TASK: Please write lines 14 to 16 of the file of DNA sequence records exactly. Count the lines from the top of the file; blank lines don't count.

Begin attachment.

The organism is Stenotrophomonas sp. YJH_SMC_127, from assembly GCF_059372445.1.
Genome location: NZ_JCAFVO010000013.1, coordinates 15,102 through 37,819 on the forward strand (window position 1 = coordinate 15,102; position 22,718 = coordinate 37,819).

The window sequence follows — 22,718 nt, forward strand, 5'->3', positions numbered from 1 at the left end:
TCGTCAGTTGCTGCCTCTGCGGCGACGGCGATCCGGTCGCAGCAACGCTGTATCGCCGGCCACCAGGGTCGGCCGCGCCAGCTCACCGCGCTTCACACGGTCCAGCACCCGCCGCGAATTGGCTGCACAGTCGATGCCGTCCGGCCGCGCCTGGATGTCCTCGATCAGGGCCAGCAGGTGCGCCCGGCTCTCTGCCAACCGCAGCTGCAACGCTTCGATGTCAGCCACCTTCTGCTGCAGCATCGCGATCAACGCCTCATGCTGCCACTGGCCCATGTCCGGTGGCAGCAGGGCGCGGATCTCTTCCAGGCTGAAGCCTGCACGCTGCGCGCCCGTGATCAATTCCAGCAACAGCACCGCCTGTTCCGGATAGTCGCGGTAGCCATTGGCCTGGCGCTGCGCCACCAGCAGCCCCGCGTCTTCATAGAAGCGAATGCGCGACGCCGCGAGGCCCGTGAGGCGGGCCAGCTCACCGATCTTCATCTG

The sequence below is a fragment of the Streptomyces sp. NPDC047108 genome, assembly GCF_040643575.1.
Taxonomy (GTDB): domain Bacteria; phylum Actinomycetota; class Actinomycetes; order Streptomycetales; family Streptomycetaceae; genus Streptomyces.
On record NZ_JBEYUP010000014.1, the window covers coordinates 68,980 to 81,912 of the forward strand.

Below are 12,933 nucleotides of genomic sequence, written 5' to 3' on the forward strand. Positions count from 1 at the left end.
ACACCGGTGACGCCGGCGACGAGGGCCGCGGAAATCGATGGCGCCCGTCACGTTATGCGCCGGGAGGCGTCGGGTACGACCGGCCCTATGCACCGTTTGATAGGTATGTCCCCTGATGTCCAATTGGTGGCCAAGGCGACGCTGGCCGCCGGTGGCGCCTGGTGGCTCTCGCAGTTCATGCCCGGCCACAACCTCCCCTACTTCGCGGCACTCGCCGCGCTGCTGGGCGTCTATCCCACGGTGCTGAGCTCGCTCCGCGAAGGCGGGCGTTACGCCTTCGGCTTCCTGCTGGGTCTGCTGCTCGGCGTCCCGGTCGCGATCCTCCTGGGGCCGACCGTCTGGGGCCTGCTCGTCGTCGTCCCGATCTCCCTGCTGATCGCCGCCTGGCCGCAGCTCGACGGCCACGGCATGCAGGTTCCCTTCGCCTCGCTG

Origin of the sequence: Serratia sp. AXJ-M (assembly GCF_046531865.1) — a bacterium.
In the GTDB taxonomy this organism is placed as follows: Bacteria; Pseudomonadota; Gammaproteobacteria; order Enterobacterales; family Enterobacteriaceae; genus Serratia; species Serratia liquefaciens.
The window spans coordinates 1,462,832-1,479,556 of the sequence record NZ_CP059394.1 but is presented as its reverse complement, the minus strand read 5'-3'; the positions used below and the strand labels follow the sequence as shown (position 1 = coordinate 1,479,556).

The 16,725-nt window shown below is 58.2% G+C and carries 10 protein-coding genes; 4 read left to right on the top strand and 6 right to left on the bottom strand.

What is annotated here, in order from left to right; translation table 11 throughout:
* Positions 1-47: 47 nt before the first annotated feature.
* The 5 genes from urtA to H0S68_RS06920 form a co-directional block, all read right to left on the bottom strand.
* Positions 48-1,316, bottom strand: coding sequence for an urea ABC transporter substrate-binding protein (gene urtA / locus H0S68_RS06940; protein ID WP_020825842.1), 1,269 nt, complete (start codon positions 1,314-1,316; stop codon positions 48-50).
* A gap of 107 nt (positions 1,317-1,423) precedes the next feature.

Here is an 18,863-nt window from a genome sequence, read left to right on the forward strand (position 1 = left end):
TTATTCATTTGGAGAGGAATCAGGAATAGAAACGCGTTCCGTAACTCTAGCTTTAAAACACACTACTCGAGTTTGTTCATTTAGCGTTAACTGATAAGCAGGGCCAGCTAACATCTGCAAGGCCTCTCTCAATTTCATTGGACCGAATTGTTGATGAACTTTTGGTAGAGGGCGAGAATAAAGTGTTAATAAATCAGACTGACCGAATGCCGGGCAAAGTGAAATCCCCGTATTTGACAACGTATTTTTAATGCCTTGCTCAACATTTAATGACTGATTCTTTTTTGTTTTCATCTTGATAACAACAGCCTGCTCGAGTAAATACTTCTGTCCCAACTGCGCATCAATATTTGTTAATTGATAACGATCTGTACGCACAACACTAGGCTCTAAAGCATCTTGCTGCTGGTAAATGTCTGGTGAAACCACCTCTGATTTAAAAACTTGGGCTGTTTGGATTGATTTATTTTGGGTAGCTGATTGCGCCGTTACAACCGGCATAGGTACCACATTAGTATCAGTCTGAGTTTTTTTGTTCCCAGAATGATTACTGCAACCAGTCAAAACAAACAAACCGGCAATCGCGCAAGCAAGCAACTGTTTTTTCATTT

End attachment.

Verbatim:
What is annotated here, in order from left to right; translation table 11 throughout:
* Positions 1-47: 47 nt before the first annotated feature.
* The 5 genes from urtA to H0S68_RS06920 form a co-directional block, all read right to left on the bottom strand.